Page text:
The earliest sources for the biography of the Buddha are the fragments in the sutra and Vinaya texts, which are unconcerned with chronology or continuity. The Sutra literature emphasizes stories of the Buddha's previous births (jataka), episodes leading up to the Enlightenment, the Enlightenment itself, and an account of his last journey, death, and funeral. The Vinaya texts, on the other hand, focus on the Buddha as teacher and incorporate - in addition to account of the events associated with his Enlightenment - narratives that describe the early days of his ministry, including an account of the conversion of his first disciples.
The oldest of the surviving autonomous biographies is the Mahavastu, an anthology written in Buddhist Hybrid Sanskrit. Other more tightly constructed biographies were produced soon after the Mahavastu-notably, the Lalitavistara, which played an important role in various Mahayana traditions; the Abhiniskramana Sutra, which was especially popular in China, where at least five Chinese works were, nominally at least, translations of it; and the very famous and popular Buddhacarita, by Asvaghosa. Much later, still another biography, known as the Vinaya of the Mulasarvastivadins, was given its final form. This voluminous compendium of biographical traditions provided later Mahayana schools with a major source for stories about the Buddha.
These new biographies continued to incorporate stories that had developed at the pilgrimage sites associated with the Buddha's birth and great renunciation, his Enlightenment, and his first sermon. For example, in the Lalitavistara an episode is recounted that is clearly related to a specific shrine at the Buddhist pilgrimage site at Kapilavastu-namely, the story in which the Buddha's charioteer leaves him and returns to the palace in Kapilavastu.
The important change exhibited by these new autonomous biographies was the ubiquitous inclusion of stories about the Buddha's previous lives (jataka) as a device for explicating details of his final life as Gautama. This is particularly evident in the Mahavastu and in certain versions of the Abhiniskramana Sutra, in which the Jatakas become the prime mover of the narration: each episode in the life of the Buddha is given as the result and reproduction of an event from previous lives. With the emergence and development of Mahayana, new narratives began to appear that portrayed the Buddha preaching a highly exalted doctrine, sometimes on a mountain peak, sometimes in a celestial realm, sometimes to his most receptive disciples, sometimes to a great assembly of bodhisattvas and gods.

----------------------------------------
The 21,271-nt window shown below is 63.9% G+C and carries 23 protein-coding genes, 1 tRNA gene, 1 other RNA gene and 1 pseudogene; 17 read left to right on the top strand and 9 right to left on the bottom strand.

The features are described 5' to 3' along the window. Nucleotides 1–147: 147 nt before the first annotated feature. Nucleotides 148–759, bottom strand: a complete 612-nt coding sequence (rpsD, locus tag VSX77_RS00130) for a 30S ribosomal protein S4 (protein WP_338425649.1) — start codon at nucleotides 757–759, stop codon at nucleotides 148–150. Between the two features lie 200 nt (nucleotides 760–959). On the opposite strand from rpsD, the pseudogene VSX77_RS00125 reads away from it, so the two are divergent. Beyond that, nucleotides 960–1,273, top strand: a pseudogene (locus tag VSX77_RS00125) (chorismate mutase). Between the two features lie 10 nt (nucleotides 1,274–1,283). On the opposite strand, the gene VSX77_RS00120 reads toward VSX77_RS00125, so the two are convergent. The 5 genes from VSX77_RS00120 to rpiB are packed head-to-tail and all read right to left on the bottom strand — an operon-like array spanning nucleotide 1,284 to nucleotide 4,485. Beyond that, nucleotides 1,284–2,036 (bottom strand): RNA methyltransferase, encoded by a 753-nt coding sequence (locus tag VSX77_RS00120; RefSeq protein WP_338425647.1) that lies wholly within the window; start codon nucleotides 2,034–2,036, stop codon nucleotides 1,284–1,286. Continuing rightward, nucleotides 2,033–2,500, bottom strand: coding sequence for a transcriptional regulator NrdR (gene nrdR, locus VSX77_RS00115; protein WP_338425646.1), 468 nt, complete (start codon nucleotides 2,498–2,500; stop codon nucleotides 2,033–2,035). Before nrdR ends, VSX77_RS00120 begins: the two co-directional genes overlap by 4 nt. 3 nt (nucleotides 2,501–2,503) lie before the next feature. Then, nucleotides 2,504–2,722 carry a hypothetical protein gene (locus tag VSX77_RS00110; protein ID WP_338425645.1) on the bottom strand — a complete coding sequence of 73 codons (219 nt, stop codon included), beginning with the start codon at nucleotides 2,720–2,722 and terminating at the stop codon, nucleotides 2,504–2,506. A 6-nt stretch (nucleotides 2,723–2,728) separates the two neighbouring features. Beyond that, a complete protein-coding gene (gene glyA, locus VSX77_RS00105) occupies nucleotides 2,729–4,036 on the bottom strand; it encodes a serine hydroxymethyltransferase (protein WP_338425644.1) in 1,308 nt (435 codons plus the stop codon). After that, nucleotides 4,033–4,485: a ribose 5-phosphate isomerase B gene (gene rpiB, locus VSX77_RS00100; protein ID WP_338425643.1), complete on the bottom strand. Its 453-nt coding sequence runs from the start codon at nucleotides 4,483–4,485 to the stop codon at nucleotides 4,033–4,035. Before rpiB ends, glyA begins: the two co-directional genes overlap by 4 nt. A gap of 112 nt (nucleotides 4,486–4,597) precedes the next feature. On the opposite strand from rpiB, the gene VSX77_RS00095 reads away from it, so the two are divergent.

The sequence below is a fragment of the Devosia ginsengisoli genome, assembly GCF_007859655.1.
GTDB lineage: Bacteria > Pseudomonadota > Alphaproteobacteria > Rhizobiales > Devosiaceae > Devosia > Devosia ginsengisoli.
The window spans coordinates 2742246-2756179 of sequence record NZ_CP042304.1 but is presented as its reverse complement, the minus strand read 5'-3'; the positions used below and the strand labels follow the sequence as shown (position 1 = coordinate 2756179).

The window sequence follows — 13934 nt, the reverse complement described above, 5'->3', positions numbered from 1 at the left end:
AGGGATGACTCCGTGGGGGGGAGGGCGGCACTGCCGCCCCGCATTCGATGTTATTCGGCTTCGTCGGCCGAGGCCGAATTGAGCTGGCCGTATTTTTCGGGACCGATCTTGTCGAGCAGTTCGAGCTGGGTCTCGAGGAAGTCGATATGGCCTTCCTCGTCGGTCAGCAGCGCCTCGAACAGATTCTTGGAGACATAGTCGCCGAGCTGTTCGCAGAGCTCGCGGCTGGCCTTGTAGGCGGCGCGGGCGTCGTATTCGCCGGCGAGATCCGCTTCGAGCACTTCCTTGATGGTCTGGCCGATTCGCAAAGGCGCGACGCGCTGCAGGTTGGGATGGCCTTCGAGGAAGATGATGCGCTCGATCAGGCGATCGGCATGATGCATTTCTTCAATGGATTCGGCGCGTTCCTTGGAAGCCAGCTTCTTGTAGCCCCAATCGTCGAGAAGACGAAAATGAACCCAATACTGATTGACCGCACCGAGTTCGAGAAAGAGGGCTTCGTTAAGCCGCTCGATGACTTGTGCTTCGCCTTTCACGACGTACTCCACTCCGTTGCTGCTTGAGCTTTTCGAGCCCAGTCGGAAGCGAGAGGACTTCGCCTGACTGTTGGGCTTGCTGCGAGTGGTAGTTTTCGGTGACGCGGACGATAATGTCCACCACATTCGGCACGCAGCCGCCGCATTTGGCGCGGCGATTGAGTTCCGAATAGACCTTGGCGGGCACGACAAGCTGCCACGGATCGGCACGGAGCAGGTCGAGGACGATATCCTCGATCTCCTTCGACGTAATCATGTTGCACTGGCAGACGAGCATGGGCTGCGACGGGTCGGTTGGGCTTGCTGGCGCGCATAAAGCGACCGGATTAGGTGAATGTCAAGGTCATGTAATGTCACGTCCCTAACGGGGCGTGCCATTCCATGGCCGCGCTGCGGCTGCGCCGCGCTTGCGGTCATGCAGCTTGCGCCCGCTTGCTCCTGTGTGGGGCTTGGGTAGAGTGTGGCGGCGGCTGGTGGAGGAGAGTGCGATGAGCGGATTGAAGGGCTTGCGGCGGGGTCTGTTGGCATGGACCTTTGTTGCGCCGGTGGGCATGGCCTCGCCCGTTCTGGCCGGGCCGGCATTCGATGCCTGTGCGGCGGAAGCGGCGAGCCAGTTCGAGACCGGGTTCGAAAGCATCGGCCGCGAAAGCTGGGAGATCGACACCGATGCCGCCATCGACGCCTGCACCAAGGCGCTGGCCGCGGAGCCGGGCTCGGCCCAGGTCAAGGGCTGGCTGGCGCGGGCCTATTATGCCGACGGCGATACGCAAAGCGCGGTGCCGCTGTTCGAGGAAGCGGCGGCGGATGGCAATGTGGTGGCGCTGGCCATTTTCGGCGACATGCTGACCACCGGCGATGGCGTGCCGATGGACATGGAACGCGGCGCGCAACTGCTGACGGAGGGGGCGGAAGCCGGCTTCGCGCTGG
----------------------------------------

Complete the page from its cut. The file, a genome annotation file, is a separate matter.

Theravada Biographies of the Buddha:
Two types of Buddha biographies have had an important impact and role in the later history of the Theravada tradition. The model for the classical type is the Nidanakatha, a text that serves as an introduction to the Jataka Commentary and thus continues the pattern of using biography to provide a narrative context that authenticates the teaching. It traces the Buddha's career from the time of his previous birth as Sumedha (when he made his original vow to become a buddha) to the year following Gautama's Enlightenment, when he took up residence in the Jetavana Monastery. Subsequent Theravada biographies, based on the Nidanakatha continued the narration through the rest of Gautama's ministry and beyond.
The second type of Theravada biography-the chronicle (vamsa) biography-illustrates a distinctive Theravada understanding of the Buddha. From very early in their history the Theravadins had distinguished between two bodies of the Buddha, his physical body (rupakaya) and his both: truth (dharmakaya). After the Buddha's death, or parinirvana, the rupakaya continued to be present to the community in his relics, and his dharmakaya continued be present in his teachings. The Theravadins composed biographical chronicles that focused on these continuing legacies. These begin with previous lives of the Buddha, then provide an abbreviated account of his "final" life as Gautama. They go on to narrate the history of the tradition by interweaving accounts of kings who maintain the physical legacy (in the form of relics, stupas, and the like) with accounts of the monastic order, which maintains his legacy (in the form of proper teaching and discipline). Examples of this type of biographical chronicle are numerous, beginning with the Dipavamsa and Mahavamsa and continuing through many other vamsa texts written in Sri Lanka and Southeast Asia.
In the modern period, a new genre of Buddha biographies has been introduced. This new type of biography has been influenced by Western scholarship on Buddhism and by Western attempts to recover the historical Buddha, who had-from the modernist perspective-been hidden from view by the accretions of tradition. New, largely urban- red elites throughout the Buddhist world have sought to 'demythologize" the Buddha biography, deleting miraculous elements of the Buddha's life and replacing them with an image of the founder as a teacher of a rationalistic ethical system or a "scientific" system of meditation or as a social reformer committed to the cause of egalitarianism.
Q1. What are Vipassana and Samatha forms of meditation in Buddhism?
can be translated as “Insight,” a clear awareness of exactly what is happening
as it happens. Samatha can be translated as “concentration” or “tranquility.”
It is a state in which the mind is brought to rest, focused only on one item
and not allowed to wander. When this is done, a deep calm pervades body and
mind, a state of tranquility which must be experienced to be understood.
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